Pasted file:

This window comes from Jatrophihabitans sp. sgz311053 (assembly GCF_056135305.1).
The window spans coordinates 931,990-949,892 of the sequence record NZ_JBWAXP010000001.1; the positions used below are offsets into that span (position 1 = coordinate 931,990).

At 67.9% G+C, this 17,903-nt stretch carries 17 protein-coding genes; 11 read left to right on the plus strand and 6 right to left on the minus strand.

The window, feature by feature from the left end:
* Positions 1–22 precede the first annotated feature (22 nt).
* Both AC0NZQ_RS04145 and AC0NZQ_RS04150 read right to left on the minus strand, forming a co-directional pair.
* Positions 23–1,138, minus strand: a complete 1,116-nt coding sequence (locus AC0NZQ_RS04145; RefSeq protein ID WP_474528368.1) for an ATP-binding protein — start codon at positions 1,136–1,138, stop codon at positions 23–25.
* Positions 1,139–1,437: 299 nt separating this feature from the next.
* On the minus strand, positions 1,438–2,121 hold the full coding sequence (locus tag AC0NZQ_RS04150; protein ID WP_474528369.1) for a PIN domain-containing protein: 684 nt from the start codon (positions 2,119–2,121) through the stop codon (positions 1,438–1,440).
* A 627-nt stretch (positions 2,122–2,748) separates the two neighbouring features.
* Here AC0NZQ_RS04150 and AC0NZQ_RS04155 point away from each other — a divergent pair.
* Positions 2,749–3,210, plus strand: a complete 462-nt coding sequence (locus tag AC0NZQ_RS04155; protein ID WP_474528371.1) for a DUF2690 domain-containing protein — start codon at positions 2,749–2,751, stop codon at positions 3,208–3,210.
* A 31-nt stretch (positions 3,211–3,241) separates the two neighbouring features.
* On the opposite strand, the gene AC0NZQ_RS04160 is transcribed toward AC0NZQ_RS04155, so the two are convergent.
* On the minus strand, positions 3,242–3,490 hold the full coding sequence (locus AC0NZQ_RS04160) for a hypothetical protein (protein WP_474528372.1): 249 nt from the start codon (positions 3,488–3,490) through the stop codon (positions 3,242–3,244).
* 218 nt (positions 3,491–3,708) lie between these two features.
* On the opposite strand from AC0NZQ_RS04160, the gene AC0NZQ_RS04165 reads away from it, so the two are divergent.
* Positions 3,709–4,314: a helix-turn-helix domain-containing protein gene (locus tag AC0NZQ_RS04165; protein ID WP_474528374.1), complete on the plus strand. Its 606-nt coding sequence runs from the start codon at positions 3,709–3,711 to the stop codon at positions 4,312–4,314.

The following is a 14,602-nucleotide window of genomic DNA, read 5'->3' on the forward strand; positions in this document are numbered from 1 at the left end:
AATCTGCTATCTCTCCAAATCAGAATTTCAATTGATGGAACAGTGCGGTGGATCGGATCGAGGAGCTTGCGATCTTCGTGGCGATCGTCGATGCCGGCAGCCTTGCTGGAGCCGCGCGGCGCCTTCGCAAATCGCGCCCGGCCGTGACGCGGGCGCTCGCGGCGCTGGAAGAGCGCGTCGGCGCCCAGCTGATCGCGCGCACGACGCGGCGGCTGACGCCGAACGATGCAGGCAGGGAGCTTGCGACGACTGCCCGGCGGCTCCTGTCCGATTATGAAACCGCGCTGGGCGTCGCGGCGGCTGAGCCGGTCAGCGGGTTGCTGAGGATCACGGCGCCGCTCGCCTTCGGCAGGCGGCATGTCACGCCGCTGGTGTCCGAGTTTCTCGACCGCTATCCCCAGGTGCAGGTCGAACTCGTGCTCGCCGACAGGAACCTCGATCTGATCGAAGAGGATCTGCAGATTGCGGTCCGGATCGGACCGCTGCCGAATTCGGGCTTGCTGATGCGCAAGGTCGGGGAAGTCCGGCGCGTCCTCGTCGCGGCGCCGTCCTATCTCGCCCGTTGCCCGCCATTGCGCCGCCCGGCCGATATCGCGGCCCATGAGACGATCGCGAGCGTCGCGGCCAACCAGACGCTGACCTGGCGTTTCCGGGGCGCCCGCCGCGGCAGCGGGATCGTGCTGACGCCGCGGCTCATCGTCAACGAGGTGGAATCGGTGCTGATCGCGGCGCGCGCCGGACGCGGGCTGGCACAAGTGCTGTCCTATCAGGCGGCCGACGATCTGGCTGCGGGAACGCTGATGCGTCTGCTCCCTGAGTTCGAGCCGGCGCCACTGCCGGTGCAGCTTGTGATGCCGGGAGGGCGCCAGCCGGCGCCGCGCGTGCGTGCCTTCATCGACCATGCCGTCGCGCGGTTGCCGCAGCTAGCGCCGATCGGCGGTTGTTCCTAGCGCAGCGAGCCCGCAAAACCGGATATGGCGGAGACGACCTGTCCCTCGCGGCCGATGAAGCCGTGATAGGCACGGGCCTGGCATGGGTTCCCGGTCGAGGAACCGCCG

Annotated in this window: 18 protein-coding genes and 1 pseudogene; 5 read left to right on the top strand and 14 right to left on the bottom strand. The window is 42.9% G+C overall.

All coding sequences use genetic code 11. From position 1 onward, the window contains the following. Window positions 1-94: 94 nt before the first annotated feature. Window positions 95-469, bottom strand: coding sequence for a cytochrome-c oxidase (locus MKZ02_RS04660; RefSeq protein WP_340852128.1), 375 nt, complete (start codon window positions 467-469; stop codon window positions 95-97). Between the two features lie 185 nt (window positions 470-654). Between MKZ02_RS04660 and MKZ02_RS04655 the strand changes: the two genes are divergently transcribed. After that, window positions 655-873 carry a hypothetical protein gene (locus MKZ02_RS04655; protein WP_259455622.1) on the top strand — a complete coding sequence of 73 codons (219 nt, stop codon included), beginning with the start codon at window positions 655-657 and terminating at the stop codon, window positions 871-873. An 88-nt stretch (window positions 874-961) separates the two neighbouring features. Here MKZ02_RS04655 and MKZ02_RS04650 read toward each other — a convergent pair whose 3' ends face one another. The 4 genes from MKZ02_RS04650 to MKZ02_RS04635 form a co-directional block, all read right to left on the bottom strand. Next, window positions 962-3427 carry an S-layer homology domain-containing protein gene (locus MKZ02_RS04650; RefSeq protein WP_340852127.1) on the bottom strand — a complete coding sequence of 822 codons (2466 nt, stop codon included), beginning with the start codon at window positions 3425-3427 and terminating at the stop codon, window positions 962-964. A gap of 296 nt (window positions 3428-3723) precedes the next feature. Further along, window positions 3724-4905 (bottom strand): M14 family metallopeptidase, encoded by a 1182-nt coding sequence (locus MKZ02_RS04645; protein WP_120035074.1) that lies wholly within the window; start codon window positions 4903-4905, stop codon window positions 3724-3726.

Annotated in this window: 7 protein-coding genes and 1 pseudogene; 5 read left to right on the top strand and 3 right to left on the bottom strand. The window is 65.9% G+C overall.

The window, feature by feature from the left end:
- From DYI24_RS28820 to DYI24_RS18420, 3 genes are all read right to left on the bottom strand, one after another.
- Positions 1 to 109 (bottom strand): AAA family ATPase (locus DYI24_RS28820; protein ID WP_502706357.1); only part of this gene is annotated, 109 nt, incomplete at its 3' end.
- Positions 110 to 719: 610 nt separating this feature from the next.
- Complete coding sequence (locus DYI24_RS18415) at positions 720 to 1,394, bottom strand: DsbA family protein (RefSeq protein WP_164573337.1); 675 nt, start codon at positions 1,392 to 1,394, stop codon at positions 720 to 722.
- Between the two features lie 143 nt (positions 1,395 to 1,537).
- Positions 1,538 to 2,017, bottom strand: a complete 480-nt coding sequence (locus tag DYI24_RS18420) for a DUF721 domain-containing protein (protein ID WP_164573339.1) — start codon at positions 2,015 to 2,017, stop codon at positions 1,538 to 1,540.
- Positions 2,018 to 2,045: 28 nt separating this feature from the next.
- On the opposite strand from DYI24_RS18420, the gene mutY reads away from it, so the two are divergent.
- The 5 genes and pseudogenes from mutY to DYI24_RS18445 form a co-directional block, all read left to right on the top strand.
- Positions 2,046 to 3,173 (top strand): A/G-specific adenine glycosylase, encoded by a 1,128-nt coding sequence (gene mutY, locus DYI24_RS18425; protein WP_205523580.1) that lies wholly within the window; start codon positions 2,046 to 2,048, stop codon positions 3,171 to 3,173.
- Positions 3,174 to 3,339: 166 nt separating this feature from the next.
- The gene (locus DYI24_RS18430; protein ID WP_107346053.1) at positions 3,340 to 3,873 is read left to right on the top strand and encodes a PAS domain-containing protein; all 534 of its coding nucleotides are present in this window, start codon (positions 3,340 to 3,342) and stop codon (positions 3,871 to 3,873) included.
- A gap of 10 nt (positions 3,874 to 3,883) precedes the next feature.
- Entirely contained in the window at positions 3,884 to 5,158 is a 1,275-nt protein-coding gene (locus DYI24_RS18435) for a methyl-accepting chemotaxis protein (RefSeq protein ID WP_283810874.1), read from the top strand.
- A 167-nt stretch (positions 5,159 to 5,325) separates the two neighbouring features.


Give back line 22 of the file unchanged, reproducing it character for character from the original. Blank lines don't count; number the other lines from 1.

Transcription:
All coding sequences use genetic code 11. From position 1 onward, the window contains the following. Window positions 1-94: 94 nt before the first annotated feature. Window positions 95-469, bottom strand: coding sequence for a cytochrome-c oxidase (locus MKZ02_RS04660; RefSeq protein WP_340852128.1), 375 nt, complete (start codon window positions 467-469; stop codon window positions 95-97). Between the two features lie 185 nt (window positions 470-654). Between MKZ02_RS04660 and MKZ02_RS04655 the strand changes: the two genes are divergently transcribed. After that, window positions 655-873 carry a hypothetical protein gene (locus MKZ02_RS04655; protein WP_259455622.1) on the top strand — a complete coding sequence of 73 codons (219 nt, stop codon included), beginning with the start codon at window positions 655-657 and terminating at the stop codon, window positions 871-873. An 88-nt stretch (window positions 874-961) separates the two neighbouring features. Here MKZ02_RS04655 and MKZ02_RS04650 read toward each other — a convergent pair whose 3' ends face one another. The 4 genes from MKZ02_RS04650 to MKZ02_RS04635 form a co-directional block, all read right to left on the bottom strand. Next, window positions 962-3427 carry an S-layer homology domain-containing protein gene (locus MKZ02_RS04650; RefSeq protein WP_340852127.1) on the bottom strand — a complete coding sequence of 822 codons (2466 nt, stop codon included), beginning with the start codon at window positions 3425-3427 and terminating at the stop codon, window positions 962-964. A gap of 296 nt (window positions 3428-3723) precedes the next feature. Further along, window positions 3724-4905 (bottom strand): M14 family metallopeptidase, encoded by a 1182-nt coding sequence (locus MKZ02_RS04645; protein WP_120035074.1) that lies wholly within the window; start codon window positions 4903-4905, stop codon window positions 3724-3726.